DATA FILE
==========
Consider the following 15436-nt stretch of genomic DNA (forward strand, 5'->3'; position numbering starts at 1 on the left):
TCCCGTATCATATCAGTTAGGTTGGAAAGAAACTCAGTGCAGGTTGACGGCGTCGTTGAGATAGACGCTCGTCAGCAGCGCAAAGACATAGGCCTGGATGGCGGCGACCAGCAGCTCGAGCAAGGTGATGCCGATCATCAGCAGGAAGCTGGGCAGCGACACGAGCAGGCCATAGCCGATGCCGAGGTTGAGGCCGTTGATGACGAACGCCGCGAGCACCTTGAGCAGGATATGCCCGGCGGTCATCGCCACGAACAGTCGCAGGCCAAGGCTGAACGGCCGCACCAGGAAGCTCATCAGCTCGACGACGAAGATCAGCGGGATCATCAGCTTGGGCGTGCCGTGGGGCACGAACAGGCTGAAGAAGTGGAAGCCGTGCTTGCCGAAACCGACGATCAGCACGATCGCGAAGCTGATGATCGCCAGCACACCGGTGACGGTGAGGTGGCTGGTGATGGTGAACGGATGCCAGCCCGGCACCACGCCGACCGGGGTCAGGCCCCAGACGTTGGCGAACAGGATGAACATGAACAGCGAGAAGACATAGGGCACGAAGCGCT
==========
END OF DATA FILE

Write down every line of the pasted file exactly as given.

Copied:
Consider the following 15436-nt stretch of genomic DNA (forward strand, 5'->3'; position numbering starts at 1 on the left):
TCCCGTATCATATCAGTTAGGTTGGAAAGAAACTCAGTGCAGGTTGACGGCGTCGTTGAGATAGACGCTCGTCAGCAGCGCAAAGACATAGGCCTGGATGGCGGCGACCAGCAGCTCGAGCAAGGTGATGCCGATCATCAGCAGGAAGCTGGGCAGCGACACGAGCAGGCCATAGCCGATGCCGAGGTTGAGGCCGTTGATGACGAACGCCGCGAGCACCTTGAGCAGGATATGCCCGGCGGTCATCGCCACGAACAGTCGCAGGCCAAGGCTGAACGGCCGCACCAGGAAGCTCATCAGCTCGACGACGAAGATCAGCGGGATCATCAGCTTGGGCGTGCCGTGGGGCACGAACAGGCTGAAGAAGTGGAAGCCGTGCTTGCCGAAACCGACGATCAGCACGATCGCGAAGCTGATGATCGCCAGCACACCGGTGACGGTGAGGTGGCTGGTGATGGTGAACGGATGCCAGCCCGGCACCACGCCGACCGGGGTCAGGCCCCAGACGTTGGCGAACAGGATGAACATGAACAGCGAGAAGACATAGGGCACGAAGCGCT